I had a call recently with IBM Lotus's Heidi Votaw, Program Director for Social Computing Software; and Jeff Schick, VP of IBM WPLC Social Software. Both are presenting at Enterprise 2.0 in a couple of weeks, and if you'll be at the show, I recommend you attend their sessions and/or try to meet with them at the IBM booth. I've long felt that IBM is the leading vendor for enterprise social networking technologies, and the demo I just got only strengthens my opinion.Today, more than 500 companies are using profiles, wikis & blogs, bookmarks and other tools to change the way they do business. One of the more interesting things is how varied the use cases are--everyting from outbound customer service to internal project work and strategy sessions. As a result, the demand for social networking tools is coming from everywhere and anywhere within an organization--not just IT, but HR, LOBs, and the executive suite. That can pose a challenge the vendor sales teams, which may not know who to approach with their technology, but it also delivers opportunity. Creative thinking and business knowledge can do more than get you in the door--it can get you the deal.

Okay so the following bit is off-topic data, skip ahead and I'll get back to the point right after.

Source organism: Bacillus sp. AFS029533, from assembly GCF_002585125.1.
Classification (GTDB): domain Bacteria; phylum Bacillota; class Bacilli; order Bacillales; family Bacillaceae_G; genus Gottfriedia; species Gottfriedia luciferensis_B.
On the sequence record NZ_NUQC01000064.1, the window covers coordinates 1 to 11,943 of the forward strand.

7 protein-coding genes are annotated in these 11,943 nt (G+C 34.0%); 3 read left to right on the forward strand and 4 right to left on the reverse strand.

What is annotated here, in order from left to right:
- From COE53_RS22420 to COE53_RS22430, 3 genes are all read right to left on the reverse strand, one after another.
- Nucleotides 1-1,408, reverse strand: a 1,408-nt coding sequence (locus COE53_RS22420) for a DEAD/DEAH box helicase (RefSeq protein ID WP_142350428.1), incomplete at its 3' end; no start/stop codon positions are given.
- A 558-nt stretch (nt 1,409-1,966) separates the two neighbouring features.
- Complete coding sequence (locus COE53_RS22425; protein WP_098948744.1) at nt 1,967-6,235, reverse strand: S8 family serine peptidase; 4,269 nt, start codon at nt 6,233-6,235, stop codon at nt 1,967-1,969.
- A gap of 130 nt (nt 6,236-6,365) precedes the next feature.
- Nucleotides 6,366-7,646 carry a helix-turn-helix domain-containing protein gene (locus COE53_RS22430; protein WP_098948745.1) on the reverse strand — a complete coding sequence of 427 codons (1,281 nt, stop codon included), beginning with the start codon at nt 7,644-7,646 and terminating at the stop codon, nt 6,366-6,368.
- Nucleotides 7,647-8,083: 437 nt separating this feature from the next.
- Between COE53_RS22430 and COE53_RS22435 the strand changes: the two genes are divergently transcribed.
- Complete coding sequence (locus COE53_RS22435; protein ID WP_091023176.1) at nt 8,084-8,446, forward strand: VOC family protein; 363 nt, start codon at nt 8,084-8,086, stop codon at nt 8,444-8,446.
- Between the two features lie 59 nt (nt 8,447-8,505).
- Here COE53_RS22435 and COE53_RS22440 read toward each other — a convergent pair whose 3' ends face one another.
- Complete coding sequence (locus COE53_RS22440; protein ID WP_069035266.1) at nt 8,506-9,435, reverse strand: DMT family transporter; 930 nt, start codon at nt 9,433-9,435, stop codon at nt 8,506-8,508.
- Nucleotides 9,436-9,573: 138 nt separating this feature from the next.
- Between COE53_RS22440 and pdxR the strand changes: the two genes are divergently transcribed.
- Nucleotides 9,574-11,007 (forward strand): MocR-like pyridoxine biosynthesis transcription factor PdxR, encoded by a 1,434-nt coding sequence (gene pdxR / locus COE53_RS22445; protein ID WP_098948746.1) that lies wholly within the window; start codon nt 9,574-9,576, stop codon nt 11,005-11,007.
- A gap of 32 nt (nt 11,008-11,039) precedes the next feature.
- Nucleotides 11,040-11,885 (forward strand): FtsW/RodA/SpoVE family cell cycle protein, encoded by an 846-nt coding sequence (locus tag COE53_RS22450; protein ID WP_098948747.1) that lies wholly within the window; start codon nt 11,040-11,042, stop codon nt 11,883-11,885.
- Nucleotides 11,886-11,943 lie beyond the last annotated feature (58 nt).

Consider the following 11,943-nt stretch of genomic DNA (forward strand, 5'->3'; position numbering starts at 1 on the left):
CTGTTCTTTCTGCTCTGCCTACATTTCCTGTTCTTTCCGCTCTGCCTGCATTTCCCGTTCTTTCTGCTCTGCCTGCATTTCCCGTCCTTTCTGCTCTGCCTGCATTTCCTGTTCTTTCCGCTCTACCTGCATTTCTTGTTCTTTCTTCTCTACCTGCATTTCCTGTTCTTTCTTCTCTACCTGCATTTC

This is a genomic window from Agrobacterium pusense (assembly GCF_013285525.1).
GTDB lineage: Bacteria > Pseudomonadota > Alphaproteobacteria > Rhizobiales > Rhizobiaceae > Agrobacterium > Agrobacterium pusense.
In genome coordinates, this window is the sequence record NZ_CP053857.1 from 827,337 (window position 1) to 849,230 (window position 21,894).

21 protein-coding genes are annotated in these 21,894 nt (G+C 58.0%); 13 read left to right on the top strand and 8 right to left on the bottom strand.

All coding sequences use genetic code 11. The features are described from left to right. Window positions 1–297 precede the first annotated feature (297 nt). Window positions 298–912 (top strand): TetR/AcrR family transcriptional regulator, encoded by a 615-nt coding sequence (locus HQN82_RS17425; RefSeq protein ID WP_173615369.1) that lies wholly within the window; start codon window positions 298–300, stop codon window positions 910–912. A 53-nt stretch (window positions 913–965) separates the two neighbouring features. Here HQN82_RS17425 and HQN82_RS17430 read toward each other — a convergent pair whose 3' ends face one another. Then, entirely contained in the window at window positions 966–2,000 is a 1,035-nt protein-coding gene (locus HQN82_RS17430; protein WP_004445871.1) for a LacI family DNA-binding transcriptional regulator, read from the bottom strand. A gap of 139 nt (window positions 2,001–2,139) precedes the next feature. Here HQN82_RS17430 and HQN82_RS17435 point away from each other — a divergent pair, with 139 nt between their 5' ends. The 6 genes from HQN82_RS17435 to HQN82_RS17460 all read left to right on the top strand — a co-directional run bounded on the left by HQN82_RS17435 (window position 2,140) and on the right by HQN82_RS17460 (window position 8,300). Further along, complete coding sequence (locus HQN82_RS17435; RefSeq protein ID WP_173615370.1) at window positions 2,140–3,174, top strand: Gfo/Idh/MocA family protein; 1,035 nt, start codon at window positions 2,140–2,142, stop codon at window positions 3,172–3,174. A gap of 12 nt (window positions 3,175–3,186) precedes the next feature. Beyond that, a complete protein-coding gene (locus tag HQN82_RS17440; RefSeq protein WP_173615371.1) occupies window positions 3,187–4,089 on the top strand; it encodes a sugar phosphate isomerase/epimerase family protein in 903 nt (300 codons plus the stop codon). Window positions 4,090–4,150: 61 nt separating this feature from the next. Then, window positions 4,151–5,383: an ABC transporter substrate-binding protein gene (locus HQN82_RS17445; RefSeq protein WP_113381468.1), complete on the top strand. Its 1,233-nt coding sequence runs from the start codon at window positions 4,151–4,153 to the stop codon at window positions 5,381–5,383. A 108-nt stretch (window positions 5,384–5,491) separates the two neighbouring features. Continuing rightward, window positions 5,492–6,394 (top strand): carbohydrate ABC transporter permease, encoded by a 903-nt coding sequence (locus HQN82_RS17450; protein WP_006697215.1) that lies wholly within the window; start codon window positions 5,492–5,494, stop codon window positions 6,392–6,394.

The Business of Going DigitalDigital business isn't about changing code; it's about changing what legacy sales, distribution, customer service, and product groups do in the new digital age. It's about bringing big data analytics, mobile, social, marketing automation, cloud computing, and the app economy together to launch new products and services. We're seeing new titles in this digital revolution, new responsibilities, new business models, and major shifts in technology spending.
What The Business Really Thinks Of IT: 3 Hard TruthsThey say perception is reality. If so, many in-house IT departments have reason to worry. InformationWeek's IT Perception Survey seeks to quantify how IT thinks it's doing versus how the business views IT's performance in delivering services - and, more important, powering innovation. The news isn't great.